I have a standing offer for all Newsviners: Send me a book, cd, dvd, you made and I'll do an interview with you about it, which helps promote and publicize your product while giving me and those reading it the chance to get to know you better in the process.
Last week, for example, I published the first part of my interview with Pamela Drew about her dvd about GMO's.
I actually had no idea what CartoonCat's book was about when I agreed
to do the interview about it. Only last week did I get around to
reading Rebecca's review of it.
So CartoonCat doesn't yet know of an odd coincidence of the
it's-a-small-world variety, namely the city where I live (Hagerstown,
Md.) has a sister city which is… you guessed it… in Germany. Wesel,
Germany, to be specific. Also, I'm part German. So I may have more
connections to this book than CartoonCat initially anticipated.
With that, let's get this interview going.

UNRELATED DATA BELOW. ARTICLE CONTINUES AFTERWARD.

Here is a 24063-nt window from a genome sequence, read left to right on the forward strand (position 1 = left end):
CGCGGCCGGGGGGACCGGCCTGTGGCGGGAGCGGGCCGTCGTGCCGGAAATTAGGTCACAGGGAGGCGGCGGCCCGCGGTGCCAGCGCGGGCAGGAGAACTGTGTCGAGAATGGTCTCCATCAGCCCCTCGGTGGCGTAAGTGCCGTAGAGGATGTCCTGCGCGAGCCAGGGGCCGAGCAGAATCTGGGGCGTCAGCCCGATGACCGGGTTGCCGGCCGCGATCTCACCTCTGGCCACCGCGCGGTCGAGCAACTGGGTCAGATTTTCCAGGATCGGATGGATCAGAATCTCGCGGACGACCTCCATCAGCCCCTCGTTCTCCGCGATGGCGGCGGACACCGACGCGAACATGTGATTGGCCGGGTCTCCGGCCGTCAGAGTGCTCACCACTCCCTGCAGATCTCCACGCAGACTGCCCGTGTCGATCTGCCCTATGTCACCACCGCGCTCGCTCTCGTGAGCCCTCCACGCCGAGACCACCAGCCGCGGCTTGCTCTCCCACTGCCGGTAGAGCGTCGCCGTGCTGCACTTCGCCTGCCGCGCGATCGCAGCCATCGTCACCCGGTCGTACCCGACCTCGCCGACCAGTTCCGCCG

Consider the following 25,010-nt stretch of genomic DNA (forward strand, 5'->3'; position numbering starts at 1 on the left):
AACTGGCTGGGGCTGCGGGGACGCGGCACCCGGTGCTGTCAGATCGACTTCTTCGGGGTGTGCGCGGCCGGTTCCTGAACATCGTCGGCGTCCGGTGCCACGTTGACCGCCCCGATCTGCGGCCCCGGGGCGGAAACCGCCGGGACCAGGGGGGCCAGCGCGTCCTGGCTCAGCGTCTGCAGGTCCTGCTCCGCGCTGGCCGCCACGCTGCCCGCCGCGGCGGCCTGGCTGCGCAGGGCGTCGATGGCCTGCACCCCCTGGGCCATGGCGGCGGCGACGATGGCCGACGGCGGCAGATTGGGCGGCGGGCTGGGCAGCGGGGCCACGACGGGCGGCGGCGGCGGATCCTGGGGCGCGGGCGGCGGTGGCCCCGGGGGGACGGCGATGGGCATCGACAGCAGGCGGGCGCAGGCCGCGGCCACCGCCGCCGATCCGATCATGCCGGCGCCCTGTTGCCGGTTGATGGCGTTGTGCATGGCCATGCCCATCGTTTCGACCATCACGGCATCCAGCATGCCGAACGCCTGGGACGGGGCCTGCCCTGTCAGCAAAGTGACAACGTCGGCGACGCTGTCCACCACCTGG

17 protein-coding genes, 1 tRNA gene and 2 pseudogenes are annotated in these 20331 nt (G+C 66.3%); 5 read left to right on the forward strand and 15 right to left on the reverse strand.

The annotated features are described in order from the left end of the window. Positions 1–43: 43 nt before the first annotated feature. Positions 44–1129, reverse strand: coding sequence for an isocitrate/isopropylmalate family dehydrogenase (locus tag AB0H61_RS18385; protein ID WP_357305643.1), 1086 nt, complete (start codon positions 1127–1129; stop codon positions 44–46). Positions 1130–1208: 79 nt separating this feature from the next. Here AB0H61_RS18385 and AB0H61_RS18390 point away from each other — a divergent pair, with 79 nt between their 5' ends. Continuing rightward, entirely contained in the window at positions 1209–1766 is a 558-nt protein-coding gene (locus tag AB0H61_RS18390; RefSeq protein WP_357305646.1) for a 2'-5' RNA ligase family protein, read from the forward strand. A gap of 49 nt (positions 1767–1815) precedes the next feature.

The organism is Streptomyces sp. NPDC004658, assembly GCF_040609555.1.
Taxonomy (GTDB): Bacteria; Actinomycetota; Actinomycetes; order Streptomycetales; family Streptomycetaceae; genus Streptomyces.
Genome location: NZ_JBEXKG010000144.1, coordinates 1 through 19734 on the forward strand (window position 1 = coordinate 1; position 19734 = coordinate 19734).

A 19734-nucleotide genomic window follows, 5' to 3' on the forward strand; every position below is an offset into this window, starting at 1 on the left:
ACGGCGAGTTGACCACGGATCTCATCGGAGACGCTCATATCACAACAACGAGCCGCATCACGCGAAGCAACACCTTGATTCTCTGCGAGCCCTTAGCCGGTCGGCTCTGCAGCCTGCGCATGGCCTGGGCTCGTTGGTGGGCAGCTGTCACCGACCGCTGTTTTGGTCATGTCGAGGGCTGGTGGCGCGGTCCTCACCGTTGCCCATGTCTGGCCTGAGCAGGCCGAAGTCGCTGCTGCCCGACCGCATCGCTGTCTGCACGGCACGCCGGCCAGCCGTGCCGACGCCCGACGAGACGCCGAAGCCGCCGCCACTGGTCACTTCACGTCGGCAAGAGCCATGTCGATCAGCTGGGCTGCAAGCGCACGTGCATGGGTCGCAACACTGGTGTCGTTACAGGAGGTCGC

Scott: Let's start with something you said via email:
"I don't have a blog (actually the book came about because I'd been
about to start a blog... and then I realised that what I wanted to write
was a book - maybe that's why the book is split into little anecdotes
which are all about the size of blog entries...)"
Can you elaborate?
It was 2004 and I'd just started to discover online communities. I
started posting little snippets and anecdotes about quirky things that
happened in Germany - and I got a lot of great feedback from other
community members. A recurring theme was either "You should write a
blog" or "You should write a book." Initially I thought a blog would be
less daunting. But as I thought about it more, I realised it was a book I
wanted to write. I wanted something I could hold in my hand. Turn the
pages. I wanted people to read it and re-read it.... not just have to